Inclusion, Trickle-Up & a new Social Impact Bond

An inspiring, innovative and fruitful meeting of the Dutch Platform Leave No One Behind (LNOB)

On the 29th of November, the Dutch Platform Leave No One Behind (LNOB) gathered to talk about a variety of different issues, proposals, and new ideas.

Inclusive Gaming – Hulan

The session started with a presentation by Rob Hulsen, founder of the game studio Hulan. Rob explained how games are developed in general and indicated which theories are used in the developing process. He showed two games developed by Hulan that are specifically designed to promote inclusion. Hulan designed a different device than the well-known controllers or keyboards to play games with, namely A pillow. This ‘pillo’ makes sure that everyone, no matter if you are young, old, vulnerable or disabled, can play a game by hugging, squeezing, shaking, turning or pushing the pillow. The second game is specifically designed to teach children about (un)equality. The game can only be won if wealth is shared equally among all players.

Business Case – Annet Lukkien

Annet (further) informed us about her social business case on disability inclusion in development, which was released December 3rd on World Disability Day. She stressed that governments, IGOs, NGOs, and the private sector need to/invest in:

  • Fund accessibility
  • Use the Washington questions
  • Fund resource and expertise
  • Participation of persons with disabilities at all levels

Annet stressed that there is no data about poverty and exclusion in The Netherlands. Therefore, in order to support disability inclusion, many more stories should be out there. Have a look at the business case to read her findings and recommendations as regards to disability inclusion in development.

Disability inclusion is not only morally right, but also economically makes sense

Aid & Trade in Dutch Development Cooperation – KIT

Bart de Steenhuijsen Piters, from the KIT Royal Tropical Institute, presented their very extensive report on Trade and Aid in Dutch Development Cooperation and indicated 10 lessons that can be learned from this report, which all serve to make Dutch Aid & Trade more inclusive, impactful, focused and ambitious. His main conclusion and recommendation were that the poorest, both socially and economically, are reached to a very limited extent and only marginally addressed in the process of developing programs and interventions. Therefore, the poorest should be taken as both the central target group and the partner and change agents of interventions and programs. Curious about the meta-review of KIT, the 10 lessons learned and the reasoning behind it? Read the report.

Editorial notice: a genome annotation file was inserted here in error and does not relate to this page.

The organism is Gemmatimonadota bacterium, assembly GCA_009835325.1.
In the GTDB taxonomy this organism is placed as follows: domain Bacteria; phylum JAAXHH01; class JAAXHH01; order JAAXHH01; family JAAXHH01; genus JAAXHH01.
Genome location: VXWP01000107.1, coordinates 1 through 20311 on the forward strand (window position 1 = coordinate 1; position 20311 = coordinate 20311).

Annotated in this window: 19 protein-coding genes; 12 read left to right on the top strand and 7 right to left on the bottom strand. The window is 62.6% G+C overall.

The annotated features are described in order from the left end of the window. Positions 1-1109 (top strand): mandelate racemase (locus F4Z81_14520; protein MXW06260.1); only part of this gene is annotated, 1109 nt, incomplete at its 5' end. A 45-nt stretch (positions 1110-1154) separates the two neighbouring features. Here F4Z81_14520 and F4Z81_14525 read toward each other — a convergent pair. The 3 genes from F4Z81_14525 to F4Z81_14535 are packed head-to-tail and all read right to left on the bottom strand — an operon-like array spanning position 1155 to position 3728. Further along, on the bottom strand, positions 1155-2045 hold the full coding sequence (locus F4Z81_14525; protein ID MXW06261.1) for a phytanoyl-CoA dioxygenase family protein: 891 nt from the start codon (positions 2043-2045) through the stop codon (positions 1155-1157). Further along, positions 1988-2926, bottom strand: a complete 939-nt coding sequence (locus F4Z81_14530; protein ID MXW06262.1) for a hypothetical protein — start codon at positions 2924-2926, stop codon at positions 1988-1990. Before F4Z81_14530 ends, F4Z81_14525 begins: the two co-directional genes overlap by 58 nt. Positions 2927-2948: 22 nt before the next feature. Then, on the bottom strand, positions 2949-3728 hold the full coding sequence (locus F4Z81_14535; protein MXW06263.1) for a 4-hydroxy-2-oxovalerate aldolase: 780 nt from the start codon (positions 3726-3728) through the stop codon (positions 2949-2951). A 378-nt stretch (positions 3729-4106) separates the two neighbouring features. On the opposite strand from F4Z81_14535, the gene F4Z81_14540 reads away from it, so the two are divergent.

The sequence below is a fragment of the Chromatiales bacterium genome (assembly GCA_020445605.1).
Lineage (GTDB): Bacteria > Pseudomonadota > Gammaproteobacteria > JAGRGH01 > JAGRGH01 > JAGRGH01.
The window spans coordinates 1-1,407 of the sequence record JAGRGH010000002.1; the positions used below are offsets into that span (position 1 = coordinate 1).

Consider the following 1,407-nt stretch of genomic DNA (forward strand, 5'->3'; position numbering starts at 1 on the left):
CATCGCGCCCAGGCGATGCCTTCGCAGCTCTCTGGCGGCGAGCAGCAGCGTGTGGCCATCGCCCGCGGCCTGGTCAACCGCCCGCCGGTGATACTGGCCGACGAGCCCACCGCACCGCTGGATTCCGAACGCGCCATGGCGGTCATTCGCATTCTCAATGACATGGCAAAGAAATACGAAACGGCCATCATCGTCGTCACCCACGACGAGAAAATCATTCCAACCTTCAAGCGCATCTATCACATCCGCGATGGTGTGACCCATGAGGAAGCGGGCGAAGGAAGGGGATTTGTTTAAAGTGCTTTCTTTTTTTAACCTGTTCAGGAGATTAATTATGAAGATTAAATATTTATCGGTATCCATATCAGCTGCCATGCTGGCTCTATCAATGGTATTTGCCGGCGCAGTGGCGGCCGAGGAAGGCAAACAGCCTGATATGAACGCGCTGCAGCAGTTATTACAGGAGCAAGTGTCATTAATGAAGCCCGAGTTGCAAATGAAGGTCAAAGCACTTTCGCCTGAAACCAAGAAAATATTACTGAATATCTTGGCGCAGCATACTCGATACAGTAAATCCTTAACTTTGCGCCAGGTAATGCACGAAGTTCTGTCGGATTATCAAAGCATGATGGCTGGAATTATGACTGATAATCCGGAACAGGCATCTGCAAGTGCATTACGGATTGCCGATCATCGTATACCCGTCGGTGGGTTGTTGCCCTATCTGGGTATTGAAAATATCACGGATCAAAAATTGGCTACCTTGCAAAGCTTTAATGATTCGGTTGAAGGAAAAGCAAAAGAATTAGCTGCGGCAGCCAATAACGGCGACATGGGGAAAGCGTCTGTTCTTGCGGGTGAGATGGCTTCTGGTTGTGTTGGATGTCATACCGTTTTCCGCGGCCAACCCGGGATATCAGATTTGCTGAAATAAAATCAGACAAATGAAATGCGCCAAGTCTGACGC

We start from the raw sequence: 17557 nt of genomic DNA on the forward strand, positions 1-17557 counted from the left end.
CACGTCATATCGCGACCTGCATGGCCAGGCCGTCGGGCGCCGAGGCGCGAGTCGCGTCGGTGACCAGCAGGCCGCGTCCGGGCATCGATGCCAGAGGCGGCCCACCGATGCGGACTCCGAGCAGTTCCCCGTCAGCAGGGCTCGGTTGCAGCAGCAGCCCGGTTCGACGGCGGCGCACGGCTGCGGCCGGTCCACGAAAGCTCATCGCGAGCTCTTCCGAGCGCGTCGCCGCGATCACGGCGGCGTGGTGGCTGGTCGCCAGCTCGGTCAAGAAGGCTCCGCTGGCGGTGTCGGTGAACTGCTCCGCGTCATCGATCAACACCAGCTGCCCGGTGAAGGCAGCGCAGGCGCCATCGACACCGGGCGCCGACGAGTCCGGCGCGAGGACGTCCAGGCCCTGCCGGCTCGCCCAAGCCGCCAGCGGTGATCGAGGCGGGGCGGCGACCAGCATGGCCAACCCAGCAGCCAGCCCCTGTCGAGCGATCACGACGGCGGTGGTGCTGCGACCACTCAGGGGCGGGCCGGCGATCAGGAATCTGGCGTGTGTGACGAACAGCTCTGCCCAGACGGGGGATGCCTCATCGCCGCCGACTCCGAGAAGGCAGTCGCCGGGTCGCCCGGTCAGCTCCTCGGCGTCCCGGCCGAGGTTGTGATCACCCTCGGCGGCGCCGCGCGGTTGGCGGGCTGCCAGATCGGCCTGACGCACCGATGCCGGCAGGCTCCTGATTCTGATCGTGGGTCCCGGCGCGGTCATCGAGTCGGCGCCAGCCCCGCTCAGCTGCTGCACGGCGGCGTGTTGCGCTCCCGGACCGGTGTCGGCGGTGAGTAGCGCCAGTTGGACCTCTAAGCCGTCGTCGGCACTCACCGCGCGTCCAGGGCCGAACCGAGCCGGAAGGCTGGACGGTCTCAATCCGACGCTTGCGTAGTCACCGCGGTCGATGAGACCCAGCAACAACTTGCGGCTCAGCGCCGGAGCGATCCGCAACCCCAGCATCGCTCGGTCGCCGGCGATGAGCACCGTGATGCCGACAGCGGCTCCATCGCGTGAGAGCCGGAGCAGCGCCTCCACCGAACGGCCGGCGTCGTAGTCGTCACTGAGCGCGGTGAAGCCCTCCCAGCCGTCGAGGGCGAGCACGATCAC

Growth should be accompanied by targeted interventions to empower the poor

Trickle-Up & the ‘Fair-Capital Partos Impact Bond’

Bart Romijn, director of Partos, further informed the platform about Partos’ ideas for the ‘Trickle-Up’ formula. He noted that the predominant neo-liberal approach, also in development policies, favours the higher segments of society through investments and lower taxes, assuming that this also benefits the poor, the so-called ‘Trickle-Down’ principle. However, the trickle-down effect manifests itself as a collateral benefit rather than having a robust impact. Also, the focus is very much on the formal sector and has limited impact on the informal sector, being the biggest sector in many Sub-Sahara countries, both in terms of employment and Gross National Product. Therefore, we should aim for a complementary or alternative approach and (governmental) policies, which focus on the poorest and other excluded groups, both as target groups and change agents. Hence, this includes a shift in power and a shift in financial resources. We want to elaborate this as a proposition, under the provisional working title ‘Trickle-Up’. We have already a lot of supportive evidence. Not only the meta-review of KIT, as presented by Bart de Steenhuijsen Piters, but also the findings of the INCLUDE platform, the business case of DCDD and the lessons learned by VOICE. Currently, these findings are yet marginally used in our political lobby. The idea of the proposition is to make a synthesis of evidence and to formulate recommendations, to feed both our political lobby and our own approaches (including innovation, funding modalities, etc.).

The meeting resulted in the following actions:

1- A group will be formed that is assigned the task to write a proposition about the ‘Trickle-Up’ formula. This group should also be connected to the Partos Lobby group. The group should include people with strong links to the ‘target’ groups. This refers to the poorest and specifically excluded groups.

2- A group will be formed that is assigned the task to elaborate the Social Impact Bond, together with Jan-Willem Nieuwenhuys from Fair-Capital Partners

Has your interest been peaked? More about these new ideas for a social impact bond and a further follow-up of this session will follow soon. Keep an eye on our website to read more or to join a new meeting of the Leave No One Behind Platform in 2019!

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